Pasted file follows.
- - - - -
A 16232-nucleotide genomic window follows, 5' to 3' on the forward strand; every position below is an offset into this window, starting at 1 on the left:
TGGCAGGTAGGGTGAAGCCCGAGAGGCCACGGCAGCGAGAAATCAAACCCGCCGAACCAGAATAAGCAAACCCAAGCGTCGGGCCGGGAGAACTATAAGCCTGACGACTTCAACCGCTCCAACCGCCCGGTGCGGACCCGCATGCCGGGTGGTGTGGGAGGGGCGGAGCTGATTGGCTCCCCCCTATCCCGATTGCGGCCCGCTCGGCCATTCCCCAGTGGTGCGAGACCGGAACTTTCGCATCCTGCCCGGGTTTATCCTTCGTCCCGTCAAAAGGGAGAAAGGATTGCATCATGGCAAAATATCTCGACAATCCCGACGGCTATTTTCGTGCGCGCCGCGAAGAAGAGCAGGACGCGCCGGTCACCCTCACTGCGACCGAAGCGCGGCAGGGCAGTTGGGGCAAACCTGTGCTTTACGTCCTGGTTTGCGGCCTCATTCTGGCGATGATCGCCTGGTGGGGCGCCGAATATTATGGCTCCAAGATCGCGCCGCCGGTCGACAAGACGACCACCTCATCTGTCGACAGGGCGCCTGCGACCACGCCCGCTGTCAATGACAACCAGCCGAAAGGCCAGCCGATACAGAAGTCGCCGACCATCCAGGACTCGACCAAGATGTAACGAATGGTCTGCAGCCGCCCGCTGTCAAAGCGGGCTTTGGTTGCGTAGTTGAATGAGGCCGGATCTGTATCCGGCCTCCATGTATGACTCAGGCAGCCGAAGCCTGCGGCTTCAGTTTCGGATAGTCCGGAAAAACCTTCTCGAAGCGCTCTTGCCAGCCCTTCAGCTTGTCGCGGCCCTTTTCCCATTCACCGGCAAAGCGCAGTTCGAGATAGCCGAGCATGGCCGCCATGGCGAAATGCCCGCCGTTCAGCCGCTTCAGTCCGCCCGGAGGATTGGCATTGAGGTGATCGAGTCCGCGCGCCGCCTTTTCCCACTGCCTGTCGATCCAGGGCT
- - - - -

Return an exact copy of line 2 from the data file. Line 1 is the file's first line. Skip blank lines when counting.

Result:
TGGCAGGTAGGGTGAAGCCCGAGAGGCCACGGCAGCGAGAAATCAAACCCGCCGAACCAGAATAAGCAAACCCAAGCGTCGGGCCGGGAGAACTATAAGCCTGACGACTTCAACCGCTCCAACCGCCCGGTGCGGACCCGCATGCCGGGTGGTGTGGGAGGGGCGGAGCTGATTGGCTCCCCCCTATCCCGATTGCGGCCCGCTCGGCCATTCCCCAGTGGTGCGAGACCGGAACTTTCGCATCCTGCCCGGGTTTATCCTTCGTCCCGTCAAAAGGGAGAAAGGATTGCATCATGGCAAAATATCTCGACAATCCCGACGGCTATTTTCGTGCGCGCCGCGAAGAAGAGCAGGACGCGCCGGTCACCCTCACTGCGACCGAAGCGCGGCAGGGCAGTTGGGGCAAACCTGTGCTTTACGTCCTGGTTTGCGGCCTCATTCTGGCGATGATCGCCTGGTGGGGCGCCGAATATTATGGCTCCAAGATCGCGCCGCCGGTCGACAAGACGACCACCTCATCTGTCGACAGGGCGCCTGCGACCACGCCCGCTGTCAATGACAACCAGCCGAAAGGCCAGCCGATACAGAAGTCGCCGACCATCCAGGACTCGACCAAGATGTAACGAATGGTCTGCAGCCGCCCGCTGTCAAAGCGGGCTTTGGTTGCGTAGTTGAATGAGGCCGGATCTGTATCCGGCCTCCATGTATGACTCAGGCAGCCGAAGCCTGCGGCTTCAGTTTCGGATAGTCCGGAAAAACCTTCTCGAAGCGCTCTTGCCAGCCCTTCAGCTTGTCGCGGCCCTTTTCCCATTCACCGGCAAAGCGCAGTTCGAGATAGCCGAGCATGGCCGCCATGGCGAAATGCCCGCCGTTCAGCCGCTTCAGTCCGCCCGGAGGATTGGCATTGAGGTGATCGAGTCCGCGCGCCGCCTTTTCCCACTGCCTGTCGATCCAGGGCT